In Jewish hekhalot mysticism, one who ascends to the heavenly temple may see something which looks like - but is not - water. Should he be deceived by this illusion, he betrays his unworthiness and exposes himself to retribution.
Detailed examination of the water vision discovers that its real object is the celestial pavement, separating the fiery divine realm from the "watery" world of impure organic matter. This pavement is Ezekiel's firmament of
hashmal - a luminous crystalline substance - seen by the visionary from above.
Further investigation finds that the water vision continues an ancient tradition of exegesis of Ezekiel 1 as an account of a heavenly ascent, in which "water" signifies materiality, femininity and impurity. The wide and profound influence of these ideas is encountered in a variety of Jewish, Christian and Gnostic sources.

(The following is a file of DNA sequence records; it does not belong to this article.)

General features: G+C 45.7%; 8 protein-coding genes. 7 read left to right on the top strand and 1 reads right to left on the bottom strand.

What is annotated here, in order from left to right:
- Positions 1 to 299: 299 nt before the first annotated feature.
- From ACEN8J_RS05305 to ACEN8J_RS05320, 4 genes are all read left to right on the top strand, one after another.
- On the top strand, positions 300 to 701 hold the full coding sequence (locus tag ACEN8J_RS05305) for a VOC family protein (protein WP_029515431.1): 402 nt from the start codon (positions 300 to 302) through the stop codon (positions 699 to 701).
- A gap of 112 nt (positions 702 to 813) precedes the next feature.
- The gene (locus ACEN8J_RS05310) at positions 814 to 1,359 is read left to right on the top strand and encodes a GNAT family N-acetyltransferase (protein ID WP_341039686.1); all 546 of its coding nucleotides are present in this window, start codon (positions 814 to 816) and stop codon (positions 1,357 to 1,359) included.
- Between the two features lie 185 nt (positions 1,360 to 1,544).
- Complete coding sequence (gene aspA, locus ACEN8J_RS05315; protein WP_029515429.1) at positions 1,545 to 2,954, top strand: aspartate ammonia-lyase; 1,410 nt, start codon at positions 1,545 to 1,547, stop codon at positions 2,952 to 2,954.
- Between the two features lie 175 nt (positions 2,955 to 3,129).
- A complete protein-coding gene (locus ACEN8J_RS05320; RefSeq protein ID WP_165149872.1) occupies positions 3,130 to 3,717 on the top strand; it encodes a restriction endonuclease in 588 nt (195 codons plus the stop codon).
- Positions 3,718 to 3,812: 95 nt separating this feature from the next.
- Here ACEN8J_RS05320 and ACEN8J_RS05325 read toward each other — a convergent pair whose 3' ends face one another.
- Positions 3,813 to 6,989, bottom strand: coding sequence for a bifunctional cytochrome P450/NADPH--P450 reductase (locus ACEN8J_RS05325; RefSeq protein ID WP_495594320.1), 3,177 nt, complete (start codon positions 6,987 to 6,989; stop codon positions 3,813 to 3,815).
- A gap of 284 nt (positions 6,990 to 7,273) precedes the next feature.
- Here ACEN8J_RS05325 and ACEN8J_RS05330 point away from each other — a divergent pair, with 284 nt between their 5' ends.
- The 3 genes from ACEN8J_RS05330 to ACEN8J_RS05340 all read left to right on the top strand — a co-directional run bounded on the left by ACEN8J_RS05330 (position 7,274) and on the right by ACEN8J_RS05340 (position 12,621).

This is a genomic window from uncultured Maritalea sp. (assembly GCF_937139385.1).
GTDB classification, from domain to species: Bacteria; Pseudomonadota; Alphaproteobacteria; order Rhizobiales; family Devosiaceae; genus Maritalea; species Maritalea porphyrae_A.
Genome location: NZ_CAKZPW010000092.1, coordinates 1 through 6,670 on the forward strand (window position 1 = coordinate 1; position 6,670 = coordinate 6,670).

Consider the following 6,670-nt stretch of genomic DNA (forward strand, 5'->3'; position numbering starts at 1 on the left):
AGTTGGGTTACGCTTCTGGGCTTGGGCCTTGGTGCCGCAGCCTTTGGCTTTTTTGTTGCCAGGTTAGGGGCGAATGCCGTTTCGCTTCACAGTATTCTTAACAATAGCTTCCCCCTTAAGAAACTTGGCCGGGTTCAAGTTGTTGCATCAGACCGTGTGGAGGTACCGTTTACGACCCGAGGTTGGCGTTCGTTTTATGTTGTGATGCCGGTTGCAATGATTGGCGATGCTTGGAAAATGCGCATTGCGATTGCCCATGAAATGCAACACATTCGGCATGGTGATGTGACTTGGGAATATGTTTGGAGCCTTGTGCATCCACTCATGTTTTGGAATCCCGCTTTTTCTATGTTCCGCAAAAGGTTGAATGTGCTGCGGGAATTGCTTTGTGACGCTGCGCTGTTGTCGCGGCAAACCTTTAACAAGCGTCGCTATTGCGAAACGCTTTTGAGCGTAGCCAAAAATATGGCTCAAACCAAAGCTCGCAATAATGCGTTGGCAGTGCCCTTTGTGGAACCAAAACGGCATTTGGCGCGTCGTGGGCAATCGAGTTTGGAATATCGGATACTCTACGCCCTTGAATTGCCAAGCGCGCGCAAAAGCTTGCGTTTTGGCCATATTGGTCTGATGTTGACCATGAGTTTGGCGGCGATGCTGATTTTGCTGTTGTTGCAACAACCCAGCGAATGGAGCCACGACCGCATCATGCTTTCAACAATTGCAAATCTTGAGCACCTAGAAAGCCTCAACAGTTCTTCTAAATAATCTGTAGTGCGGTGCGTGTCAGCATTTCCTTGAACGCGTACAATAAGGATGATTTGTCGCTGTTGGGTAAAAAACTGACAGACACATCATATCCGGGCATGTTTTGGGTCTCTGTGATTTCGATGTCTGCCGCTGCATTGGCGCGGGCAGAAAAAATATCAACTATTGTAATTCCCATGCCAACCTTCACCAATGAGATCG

Christopher R.A. Morray-Jones, Ph.D. (1989), University of Cambridge, is Lecturer at the University of California, Berkeley. Among his publications are
Paradise Revisited (2 Cor 12:1-12): The Jewish Mystical Background of Paul's Apostolate (Harvard Theological Review 86, 1993).
Morray-Jones's book is an important contribution to the study of early Jewish and Christian mysticism.' Kevin P. Sullivan,
The Catholic Biblical Quarterly, 2003. '
…should be read by anyone interested in the origins of the Hekhalot literature and its relationship to rabbinic and Second Temple Judaisms.' James R. Davila,
Journal of Biblical Literature, 2002.